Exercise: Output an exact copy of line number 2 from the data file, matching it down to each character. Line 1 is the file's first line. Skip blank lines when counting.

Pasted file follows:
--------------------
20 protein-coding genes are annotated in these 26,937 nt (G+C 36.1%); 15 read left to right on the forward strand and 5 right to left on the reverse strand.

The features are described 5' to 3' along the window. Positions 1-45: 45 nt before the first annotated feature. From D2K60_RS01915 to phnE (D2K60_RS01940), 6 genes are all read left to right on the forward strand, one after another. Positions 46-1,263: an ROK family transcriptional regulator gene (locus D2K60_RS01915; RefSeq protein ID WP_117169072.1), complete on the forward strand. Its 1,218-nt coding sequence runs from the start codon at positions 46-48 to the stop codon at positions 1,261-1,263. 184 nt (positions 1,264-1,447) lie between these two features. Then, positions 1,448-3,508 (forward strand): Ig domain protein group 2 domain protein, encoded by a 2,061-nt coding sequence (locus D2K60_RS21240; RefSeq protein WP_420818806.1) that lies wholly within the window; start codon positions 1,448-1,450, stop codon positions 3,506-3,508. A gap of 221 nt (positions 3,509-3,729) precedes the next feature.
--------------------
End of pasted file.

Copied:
The features are described 5' to 3' along the window. Positions 1-45: 45 nt before the first annotated feature. From D2K60_RS01915 to phnE (D2K60_RS01940), 6 genes are all read left to right on the forward strand, one after another. Positions 46-1,263: an ROK family transcriptional regulator gene (locus D2K60_RS01915; RefSeq protein ID WP_117169072.1), complete on the forward strand. Its 1,218-nt coding sequence runs from the start codon at positions 46-48 to the stop codon at positions 1,261-1,263. 184 nt (positions 1,264-1,447) lie between these two features. Then, positions 1,448-3,508 (forward strand): Ig domain protein group 2 domain protein, encoded by a 2,061-nt coding sequence (locus D2K60_RS21240; RefSeq protein WP_420818806.1) that lies wholly within the window; start codon positions 1,448-1,450, stop codon positions 3,506-3,508. A gap of 221 nt (positions 3,509-3,729) precedes the next feature.